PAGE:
Save on your pocket and the environment by using solar water heating

With the recent introduction of the Eskom rebates installing a solar water heater as apposed to a conventional electrical geyser has become a no-brainer, and that’s besides the obvious environmental benefits.

Never mind the usual blurb from the solar suppliers about how long (or soon) it takes to pay off your new solar geyser, given the current interest rate environment, the Eskom rebates and looming further hikes in the cost of electricity, installing a solar water geyser when building a new house can in fact give you a positive cash flow from the outset.

Using the example of a 200litre geyser (suitable for a 3-4 person household) the numbers look like this:

Expect to pay around R21 000 for an Integrated Solar Geyser. That’s the type where the geyser is attached to the panel and is visible on your roof. If you don’t fancy the look of having a geyser on your roof add around R2000 for a split system – where the geyser is fitted inside your roof and only the panel is visible. The Eskom rebate will be in the region of R6000, so once you have duly filled in and submitted the requisite forms (with the solar supplier) and received your rebate within 8 weeks ( see for more info) you will have effectively paid around R15 000 ( or R17 000 for a split system). Make sure the sytem you are buying qualifies for a rebate as not all systems do. If building a new house factor in the cost of a typical 200litre electrical geyser, which would of set you back around R5200. So for a new build the additional cost of going solar would be R 9 800 or R 11 800 respectively.

The solar suppliers estimate that monthly savings in electricity by heating your water with solar can save up to 40% of your electricity usage. Lets be conservative with that figure and assume an average minimum saving of 30%. Assuming a monthly household current electricity cost of R500 that would represent a saving on electricity bills of R150 per month.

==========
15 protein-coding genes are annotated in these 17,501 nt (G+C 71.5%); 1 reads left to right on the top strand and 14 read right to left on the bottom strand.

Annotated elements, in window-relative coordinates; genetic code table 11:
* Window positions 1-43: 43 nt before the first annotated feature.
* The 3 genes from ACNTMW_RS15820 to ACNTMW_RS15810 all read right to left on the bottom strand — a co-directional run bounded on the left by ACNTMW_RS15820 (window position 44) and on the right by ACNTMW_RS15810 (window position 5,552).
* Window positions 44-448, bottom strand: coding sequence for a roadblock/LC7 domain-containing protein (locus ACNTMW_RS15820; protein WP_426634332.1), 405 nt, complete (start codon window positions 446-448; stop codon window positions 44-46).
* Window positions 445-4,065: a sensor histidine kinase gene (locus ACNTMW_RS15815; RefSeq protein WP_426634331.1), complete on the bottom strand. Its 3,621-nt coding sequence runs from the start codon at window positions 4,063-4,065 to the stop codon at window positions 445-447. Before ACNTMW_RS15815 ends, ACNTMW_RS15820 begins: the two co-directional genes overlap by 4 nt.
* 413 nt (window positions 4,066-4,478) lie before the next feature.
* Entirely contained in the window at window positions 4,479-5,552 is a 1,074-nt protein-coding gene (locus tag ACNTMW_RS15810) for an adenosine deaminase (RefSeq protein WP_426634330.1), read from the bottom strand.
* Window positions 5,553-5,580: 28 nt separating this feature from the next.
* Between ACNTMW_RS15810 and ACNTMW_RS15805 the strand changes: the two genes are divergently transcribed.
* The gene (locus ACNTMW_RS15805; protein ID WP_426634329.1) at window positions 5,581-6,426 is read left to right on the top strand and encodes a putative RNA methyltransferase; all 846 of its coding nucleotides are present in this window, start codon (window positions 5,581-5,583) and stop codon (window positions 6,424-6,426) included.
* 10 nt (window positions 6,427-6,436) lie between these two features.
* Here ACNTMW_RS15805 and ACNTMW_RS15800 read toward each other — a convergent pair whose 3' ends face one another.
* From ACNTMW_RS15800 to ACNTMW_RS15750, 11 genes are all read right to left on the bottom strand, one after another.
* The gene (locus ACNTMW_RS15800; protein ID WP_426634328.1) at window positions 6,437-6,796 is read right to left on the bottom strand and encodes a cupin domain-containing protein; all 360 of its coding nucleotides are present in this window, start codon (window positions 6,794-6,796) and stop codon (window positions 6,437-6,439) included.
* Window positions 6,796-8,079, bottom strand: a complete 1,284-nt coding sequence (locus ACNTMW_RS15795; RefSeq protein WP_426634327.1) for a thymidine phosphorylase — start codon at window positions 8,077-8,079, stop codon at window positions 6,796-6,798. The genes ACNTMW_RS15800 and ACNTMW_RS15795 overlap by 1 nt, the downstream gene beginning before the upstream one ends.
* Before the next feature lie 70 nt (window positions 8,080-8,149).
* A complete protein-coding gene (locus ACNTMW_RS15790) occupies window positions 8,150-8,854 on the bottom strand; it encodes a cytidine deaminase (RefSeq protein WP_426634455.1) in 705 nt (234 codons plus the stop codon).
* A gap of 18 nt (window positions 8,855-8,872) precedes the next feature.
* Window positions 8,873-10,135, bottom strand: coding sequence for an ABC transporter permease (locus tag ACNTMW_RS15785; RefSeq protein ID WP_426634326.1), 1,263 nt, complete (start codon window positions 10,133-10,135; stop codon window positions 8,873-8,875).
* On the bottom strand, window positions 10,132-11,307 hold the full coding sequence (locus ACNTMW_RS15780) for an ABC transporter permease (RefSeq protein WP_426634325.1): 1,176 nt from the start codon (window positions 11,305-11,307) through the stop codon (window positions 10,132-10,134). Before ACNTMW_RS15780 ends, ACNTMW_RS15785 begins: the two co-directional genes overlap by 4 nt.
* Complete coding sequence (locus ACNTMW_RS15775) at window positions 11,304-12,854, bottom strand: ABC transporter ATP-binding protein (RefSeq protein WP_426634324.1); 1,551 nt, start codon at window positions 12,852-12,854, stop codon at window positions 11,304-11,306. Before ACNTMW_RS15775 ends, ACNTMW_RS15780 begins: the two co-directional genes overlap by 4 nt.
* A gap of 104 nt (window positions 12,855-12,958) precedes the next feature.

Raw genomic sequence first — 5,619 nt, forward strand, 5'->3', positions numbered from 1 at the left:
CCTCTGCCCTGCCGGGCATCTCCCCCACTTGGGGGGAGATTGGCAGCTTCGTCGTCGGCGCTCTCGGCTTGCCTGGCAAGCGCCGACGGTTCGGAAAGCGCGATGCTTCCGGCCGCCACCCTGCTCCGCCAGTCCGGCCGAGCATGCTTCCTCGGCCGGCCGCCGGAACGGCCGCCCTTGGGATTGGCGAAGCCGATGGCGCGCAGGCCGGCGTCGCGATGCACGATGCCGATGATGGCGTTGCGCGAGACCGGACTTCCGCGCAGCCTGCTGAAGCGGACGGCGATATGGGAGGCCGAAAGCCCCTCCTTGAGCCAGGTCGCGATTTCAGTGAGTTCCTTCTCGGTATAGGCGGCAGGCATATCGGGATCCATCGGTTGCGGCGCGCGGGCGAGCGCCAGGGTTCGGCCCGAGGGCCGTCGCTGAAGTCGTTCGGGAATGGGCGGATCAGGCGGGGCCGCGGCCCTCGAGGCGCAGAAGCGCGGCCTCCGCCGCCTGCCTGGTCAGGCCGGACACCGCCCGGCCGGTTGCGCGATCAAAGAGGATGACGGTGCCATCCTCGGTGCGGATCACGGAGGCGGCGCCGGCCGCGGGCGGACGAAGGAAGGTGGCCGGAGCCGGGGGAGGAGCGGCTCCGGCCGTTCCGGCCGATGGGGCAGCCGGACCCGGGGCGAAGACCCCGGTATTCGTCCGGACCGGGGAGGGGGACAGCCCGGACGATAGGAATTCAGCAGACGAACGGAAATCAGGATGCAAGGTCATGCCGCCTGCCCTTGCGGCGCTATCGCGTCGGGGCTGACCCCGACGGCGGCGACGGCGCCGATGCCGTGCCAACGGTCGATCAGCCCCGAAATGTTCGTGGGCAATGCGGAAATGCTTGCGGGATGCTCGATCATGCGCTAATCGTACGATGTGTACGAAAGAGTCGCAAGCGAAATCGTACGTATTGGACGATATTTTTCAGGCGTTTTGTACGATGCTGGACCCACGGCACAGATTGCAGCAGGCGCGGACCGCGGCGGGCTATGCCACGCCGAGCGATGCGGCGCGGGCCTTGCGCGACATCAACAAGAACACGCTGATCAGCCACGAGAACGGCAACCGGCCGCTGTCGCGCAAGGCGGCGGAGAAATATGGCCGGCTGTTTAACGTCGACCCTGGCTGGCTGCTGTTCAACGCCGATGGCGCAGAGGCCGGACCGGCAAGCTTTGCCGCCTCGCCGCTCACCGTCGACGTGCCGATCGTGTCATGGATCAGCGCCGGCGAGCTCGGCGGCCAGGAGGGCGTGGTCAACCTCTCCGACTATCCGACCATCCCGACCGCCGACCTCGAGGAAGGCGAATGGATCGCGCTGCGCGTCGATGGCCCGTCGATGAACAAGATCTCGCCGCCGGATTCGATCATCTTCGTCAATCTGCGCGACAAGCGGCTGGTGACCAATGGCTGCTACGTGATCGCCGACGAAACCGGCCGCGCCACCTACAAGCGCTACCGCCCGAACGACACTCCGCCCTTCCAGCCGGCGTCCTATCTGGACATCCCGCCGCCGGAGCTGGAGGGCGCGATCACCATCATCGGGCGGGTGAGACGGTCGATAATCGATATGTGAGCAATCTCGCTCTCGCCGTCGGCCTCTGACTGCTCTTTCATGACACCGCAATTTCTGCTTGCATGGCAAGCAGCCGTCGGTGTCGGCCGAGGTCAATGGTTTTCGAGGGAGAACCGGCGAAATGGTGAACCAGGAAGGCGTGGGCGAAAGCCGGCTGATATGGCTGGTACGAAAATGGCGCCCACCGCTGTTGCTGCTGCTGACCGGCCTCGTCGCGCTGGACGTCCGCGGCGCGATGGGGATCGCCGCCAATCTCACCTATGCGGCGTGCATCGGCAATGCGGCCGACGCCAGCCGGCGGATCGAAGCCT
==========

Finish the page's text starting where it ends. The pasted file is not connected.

The guarantees on solar heating systems vary from 5 to 10 years, and suppliers claim that their systems will last for as long as 20 years. For the purposes of this costing I will assume that a solar heating system will remain operable for 10 years. If one finances the additional cost of the solar heating system over the conventional geyser, over a period of 10 years at the current prime rate of 9% (using your existing bond for instance to do this) the monthly payback will be R149,47 per month for the split system (R11 800 borrowed at 9% over 10 years), or R124.14 for the integrated system – effectively the same or less than your immediate saving in electricity costs. And that is before Eskom gives us their next 25% increase! Sure interest rates are lower than ever and will start increasing again but that is a cyclical price movement. Electricity costs will only move upwards.

What about your existing house? For replacing your existing geyser with a solar water heating system you of course can’t deduct the cost of your current old geyser. In this case the monthly repayment, calculated on a 10 year loan on the same basis, for the total cost of the solar heating system (less the Eskom rebate), would be R 215,34 for the split system and R190.01 for the integrated system. So while the cash flow wouldn’t be immediately positive (unless you can get that saving up to 40%) it will only take 2 years at the current estimated Eskom price hikes before it is.

In addition going solar will help the environment and reduce your carbon footprint. The reason for this is that the production of electricity from coal is a direct cause of global warming due to the emissions of CO2 during the coal burning process. Furthermore, at 93%, South Africa uses the highest percentage of coal as a means of production of electricity globally ( see ) – so any reductions in your electricity use will largely offset your carbon footprint and benefit the environment.

Written and submitted by Jacques Cronje,

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